Note that God is not the source of evil, nor does he take pleasure in our pain. Rather, He suffers with us. “In all their affliction He was afflicted, and the angel of His presence saved them: in His love and in His pity He redeemed them; and He bare them, and carried them all the days of old” (Isaiah 63:9). Peter, who wrote much about suffering, reminds us to cast our anxiety on Him, “because He cares for you” (1 Peter 5:7). Romans 8 also affirms to us that God loves us, even though He allows suffering in our lives– His people are sometimes like “sheep for the slaughter”. This is difficult for us to understand, but we must accept what our Creator and Redeemer tells us. The writer quotes that even when we are slaughtered continually for God’s sake, we still overwhelmingly conquer through Him who loved us. “Who will separate us from the love of Christ? Will tribulation, or distress, or persecution, or famine, or nakedness, or peril, or sword?” (Romans 8:35). “For I am convinced that neither death, nor life, nor angels, nor principalities, nor things present, nor things to come, nor powers, nor height, nor depth, nor any other created thing, will be able to separate us from the love of God, which is in Christ Jesus our Lord” (Romans 8:38-39).

Why doesn’t God just stop all the evil and suffering? Though God is all-powerful, He still has given mankind the ability to make decisions, whether good or bad. He does not want mechanical obedience, which would be the result if He immediately judged every sin and failure. He does not always choose to interfere, even when His creatures’ decisions harm others. When the Lord Jesus wept over the city of Jerusalem shortly before His crucifixion, lamenting that they had not come to take refuge in Him, He illustrated the fact that God has given mankind a free will, and He will allow us to go our own way if we insist upon it, even if it is to our detriment or the detriment of God’s own people, and even though it greatly grieves Him. God put this world into the hands of mankind as stewards, but mankind has utterly failed in that stewardship. During this period of failure, God restrains His judging hand in grace as He calls mankind to repentance, and in love He walks with His own when they suffer as a result, while assuring us that His true and righteous King will one day judge evil and set up a righteous, perfect rule.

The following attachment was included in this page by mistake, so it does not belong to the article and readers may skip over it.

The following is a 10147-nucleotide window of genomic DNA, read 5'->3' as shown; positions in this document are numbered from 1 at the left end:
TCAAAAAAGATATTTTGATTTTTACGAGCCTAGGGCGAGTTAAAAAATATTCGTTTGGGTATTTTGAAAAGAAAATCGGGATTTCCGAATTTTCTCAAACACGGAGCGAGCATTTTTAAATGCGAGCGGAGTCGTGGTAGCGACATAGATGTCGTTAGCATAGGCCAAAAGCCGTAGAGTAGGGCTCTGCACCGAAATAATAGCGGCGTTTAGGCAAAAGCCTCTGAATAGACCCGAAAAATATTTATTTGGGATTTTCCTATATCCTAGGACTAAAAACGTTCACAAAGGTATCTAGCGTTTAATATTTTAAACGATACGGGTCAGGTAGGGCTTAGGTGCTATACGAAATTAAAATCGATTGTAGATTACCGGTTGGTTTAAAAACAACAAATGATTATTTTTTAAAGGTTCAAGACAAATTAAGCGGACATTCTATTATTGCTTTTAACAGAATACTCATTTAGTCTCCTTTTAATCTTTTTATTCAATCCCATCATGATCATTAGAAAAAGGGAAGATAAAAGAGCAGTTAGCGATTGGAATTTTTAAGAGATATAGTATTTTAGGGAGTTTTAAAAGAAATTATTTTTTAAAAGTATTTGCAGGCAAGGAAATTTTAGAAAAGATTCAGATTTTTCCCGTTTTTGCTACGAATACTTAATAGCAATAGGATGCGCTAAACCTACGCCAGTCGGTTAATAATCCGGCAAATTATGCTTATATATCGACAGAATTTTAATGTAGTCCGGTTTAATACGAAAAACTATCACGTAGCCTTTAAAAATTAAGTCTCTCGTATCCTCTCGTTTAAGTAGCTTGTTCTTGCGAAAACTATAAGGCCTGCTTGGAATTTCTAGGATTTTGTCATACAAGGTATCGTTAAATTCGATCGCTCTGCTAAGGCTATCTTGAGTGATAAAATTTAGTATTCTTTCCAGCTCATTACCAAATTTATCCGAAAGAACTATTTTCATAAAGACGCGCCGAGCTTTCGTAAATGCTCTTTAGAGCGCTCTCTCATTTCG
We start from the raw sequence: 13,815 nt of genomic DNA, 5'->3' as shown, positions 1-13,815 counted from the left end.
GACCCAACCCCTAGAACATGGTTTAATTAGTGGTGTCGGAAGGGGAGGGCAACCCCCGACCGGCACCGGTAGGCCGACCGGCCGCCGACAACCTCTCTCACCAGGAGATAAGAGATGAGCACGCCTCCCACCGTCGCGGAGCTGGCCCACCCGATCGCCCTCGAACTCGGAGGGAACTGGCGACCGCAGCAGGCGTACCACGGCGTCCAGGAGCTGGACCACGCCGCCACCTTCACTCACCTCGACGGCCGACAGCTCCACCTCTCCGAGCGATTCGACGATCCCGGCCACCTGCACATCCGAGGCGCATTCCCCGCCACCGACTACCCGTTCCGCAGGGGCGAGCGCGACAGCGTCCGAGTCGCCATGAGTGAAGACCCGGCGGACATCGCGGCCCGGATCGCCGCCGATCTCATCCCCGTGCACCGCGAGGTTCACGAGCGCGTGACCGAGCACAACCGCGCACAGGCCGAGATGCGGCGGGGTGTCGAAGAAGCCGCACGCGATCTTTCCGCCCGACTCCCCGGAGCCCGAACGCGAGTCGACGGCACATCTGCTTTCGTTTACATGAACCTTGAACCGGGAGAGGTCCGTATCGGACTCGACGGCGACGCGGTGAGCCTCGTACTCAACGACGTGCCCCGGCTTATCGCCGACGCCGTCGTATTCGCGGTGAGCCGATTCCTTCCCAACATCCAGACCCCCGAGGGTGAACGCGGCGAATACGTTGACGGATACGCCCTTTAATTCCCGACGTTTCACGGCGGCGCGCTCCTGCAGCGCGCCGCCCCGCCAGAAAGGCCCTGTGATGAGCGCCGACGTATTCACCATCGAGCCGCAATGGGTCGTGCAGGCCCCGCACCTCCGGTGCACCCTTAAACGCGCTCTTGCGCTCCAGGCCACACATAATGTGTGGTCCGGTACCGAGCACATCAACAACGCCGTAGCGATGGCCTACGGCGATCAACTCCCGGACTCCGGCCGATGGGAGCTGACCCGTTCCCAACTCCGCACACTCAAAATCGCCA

We can be assured that though God allows trials in our lives, He gives us grace to match the trial. The apostle Paul went to God with his trials and learned the secret of God’s grace when God assured him, “My grace is sufficient for you, for power is perfected in weakness.” Paul’s response was, “Most gladly, therefore, I will rather boast about my weaknesses, so that the power of Christ may dwell in me. Therefore I am well content with weaknesses, with insults, with distresses, with persecutions, with difficulties, for Christ’s sake; for when I am weak, then I am strong” (2 Corinthians 12:9-10). Therefore, suffering forces us to depend upon God, rather than ourselves. The same God that allowed Stephen to be stoned to death gave Him a vision of the risen Christ (Acts 7:56). Job received twice as much after his trial than he had before his trial. Lazarus was sick, and the Lord waited to come until after he had died, but soon after shared in their tears and then raised him from the dead. “God is faithful” to give us the strength not only to resist sin’s temptation, but also to endure in our trials (1 Corinthians 10:13). The Holy Spirit intercedes for us (Romans 8:26). Paul and Silas rejoiced and sang praise to God after being beaten and imprisoned, because they had a heavenly perspective. After Jesus’ resurrection, Jesus Himself approached and began walking with two disheartened travelers (Luke 24:15). The revelation of Himself to them changed everything (Luke 24:15).